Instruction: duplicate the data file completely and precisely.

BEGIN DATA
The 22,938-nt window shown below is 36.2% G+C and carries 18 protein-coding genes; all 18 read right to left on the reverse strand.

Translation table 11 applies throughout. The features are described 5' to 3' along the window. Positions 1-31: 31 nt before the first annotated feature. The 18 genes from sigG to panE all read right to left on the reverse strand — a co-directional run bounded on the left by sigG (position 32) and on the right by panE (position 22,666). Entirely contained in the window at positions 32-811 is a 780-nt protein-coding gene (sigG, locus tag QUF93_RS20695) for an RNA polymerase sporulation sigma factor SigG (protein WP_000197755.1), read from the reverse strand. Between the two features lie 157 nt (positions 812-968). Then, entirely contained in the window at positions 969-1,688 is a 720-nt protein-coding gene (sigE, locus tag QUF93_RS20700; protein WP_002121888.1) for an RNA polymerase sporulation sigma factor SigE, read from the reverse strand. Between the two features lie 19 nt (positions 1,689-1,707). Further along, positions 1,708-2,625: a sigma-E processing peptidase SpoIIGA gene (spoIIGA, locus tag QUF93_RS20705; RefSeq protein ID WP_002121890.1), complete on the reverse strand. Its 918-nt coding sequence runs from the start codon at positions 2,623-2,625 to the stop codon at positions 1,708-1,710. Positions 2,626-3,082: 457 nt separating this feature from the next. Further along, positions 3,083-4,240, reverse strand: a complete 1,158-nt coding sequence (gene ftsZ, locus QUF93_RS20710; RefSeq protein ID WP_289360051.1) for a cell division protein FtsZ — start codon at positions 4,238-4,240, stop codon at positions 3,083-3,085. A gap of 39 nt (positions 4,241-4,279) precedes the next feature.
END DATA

The 22,938-nt window shown below is 36.2% G+C and carries 18 protein-coding genes; all 18 read right to left on the reverse strand.

Translation table 11 applies throughout. The features are described 5' to 3' along the window. Positions 1-31: 31 nt before the first annotated feature. The 18 genes from sigG to panE all read right to left on the reverse strand — a co-directional run bounded on the left by sigG (position 32) and on the right by panE (position 22,666). Entirely contained in the window at positions 32-811 is a 780-nt protein-coding gene (sigG, locus tag QUF93_RS20695) for an RNA polymerase sporulation sigma factor SigG (protein WP_000197755.1), read from the reverse strand. Between the two features lie 157 nt (positions 812-968). Then, entirely contained in the window at positions 969-1,688 is a 720-nt protein-coding gene (sigE, locus tag QUF93_RS20700; protein WP_002121888.1) for an RNA polymerase sporulation sigma factor SigE, read from the reverse strand. Between the two features lie 19 nt (positions 1,689-1,707). Further along, positions 1,708-2,625: a sigma-E processing peptidase SpoIIGA gene (spoIIGA, locus tag QUF93_RS20705; RefSeq protein ID WP_002121890.1), complete on the reverse strand. Its 918-nt coding sequence runs from the start codon at positions 2,623-2,625 to the stop codon at positions 1,708-1,710. Positions 2,626-3,082: 457 nt separating this feature from the next. Further along, positions 3,083-4,240, reverse strand: a complete 1,158-nt coding sequence (gene ftsZ, locus QUF93_RS20710; RefSeq protein ID WP_289360051.1) for a cell division protein FtsZ — start codon at positions 4,238-4,240, stop codon at positions 3,083-3,085. A gap of 39 nt (positions 4,241-4,279) precedes the next feature.